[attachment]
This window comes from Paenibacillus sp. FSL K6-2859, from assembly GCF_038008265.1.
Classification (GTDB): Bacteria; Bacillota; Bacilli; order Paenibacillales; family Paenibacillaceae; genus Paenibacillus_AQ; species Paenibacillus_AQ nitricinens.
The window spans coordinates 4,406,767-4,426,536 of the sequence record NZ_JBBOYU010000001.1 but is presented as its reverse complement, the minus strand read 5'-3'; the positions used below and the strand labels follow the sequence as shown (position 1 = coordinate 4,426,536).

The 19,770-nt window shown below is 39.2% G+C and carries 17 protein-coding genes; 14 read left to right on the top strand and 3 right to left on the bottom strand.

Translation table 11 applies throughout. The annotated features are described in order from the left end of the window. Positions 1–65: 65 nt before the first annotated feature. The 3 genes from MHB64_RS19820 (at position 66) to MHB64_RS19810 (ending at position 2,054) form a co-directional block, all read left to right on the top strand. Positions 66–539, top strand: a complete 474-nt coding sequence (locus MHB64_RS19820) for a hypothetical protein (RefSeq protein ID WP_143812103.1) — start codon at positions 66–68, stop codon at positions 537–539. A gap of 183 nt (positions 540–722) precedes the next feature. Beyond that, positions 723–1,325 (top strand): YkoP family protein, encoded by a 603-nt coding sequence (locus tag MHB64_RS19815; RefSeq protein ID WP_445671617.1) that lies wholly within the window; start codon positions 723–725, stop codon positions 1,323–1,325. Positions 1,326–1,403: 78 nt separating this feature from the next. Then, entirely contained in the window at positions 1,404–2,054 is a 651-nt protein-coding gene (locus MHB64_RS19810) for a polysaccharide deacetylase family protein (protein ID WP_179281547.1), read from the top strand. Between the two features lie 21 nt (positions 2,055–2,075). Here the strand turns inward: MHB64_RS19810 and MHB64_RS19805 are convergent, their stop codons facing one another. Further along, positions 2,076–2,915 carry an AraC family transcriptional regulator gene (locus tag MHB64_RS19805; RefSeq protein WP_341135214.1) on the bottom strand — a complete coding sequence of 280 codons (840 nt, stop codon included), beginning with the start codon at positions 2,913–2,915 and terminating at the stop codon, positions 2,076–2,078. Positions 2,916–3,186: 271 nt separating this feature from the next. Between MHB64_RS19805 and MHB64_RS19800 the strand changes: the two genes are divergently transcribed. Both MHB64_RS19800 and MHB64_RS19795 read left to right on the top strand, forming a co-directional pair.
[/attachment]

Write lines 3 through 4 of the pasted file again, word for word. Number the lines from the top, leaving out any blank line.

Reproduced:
The window spans coordinates 4,406,767-4,426,536 of the sequence record NZ_JBBOYU010000001.1 but is presented as its reverse complement, the minus strand read 5'-3'; the positions used below and the strand labels follow the sequence as shown (position 1 = coordinate 4,426,536).

The 19,770-nt window shown below is 39.2% G+C and carries 17 protein-coding genes; 14 read left to right on the top strand and 3 right to left on the bottom strand.